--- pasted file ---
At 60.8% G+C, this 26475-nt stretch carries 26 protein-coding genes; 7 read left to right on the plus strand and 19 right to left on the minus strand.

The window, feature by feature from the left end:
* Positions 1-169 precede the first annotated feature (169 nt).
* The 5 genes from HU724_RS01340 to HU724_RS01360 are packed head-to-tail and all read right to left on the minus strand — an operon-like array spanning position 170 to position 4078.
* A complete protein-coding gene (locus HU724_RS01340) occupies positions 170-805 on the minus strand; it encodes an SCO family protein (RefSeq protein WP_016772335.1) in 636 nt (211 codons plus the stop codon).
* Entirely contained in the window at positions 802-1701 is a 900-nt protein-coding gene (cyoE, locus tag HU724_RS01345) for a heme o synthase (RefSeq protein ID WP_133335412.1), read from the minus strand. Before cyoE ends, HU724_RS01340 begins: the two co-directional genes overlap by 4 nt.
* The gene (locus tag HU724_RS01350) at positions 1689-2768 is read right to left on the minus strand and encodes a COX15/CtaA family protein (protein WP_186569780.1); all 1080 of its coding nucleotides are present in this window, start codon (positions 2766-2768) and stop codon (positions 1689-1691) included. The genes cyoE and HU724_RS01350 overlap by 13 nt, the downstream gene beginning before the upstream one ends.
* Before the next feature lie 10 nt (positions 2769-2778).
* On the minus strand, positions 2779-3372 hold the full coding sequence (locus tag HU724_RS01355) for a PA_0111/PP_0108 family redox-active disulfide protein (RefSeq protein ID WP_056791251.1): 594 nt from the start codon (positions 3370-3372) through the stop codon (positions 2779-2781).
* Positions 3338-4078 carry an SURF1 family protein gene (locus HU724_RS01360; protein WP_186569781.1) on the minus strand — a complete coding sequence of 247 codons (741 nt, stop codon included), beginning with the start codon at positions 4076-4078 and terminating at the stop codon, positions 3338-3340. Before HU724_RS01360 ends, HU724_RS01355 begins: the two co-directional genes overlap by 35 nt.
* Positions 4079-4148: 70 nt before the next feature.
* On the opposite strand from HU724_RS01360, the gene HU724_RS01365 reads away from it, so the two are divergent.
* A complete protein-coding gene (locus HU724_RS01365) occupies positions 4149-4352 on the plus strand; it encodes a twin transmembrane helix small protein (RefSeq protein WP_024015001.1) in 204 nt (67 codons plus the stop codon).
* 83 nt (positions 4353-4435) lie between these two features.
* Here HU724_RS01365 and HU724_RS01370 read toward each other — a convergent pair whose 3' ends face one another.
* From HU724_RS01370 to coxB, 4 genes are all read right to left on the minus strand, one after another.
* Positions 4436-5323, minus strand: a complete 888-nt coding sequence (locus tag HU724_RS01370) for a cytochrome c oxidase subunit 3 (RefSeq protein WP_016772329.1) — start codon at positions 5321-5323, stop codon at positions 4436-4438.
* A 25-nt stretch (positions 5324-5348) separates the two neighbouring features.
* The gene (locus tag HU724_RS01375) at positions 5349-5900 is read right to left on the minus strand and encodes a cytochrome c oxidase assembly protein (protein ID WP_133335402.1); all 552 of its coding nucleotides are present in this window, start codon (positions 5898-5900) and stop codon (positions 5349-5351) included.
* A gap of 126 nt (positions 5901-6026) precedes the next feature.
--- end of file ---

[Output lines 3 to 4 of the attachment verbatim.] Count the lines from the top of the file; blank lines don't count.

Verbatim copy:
* Positions 1-169 precede the first annotated feature (169 nt).
* The 5 genes from HU724_RS01340 to HU724_RS01360 are packed head-to-tail and all read right to left on the minus strand — an operon-like array spanning position 170 to position 4078.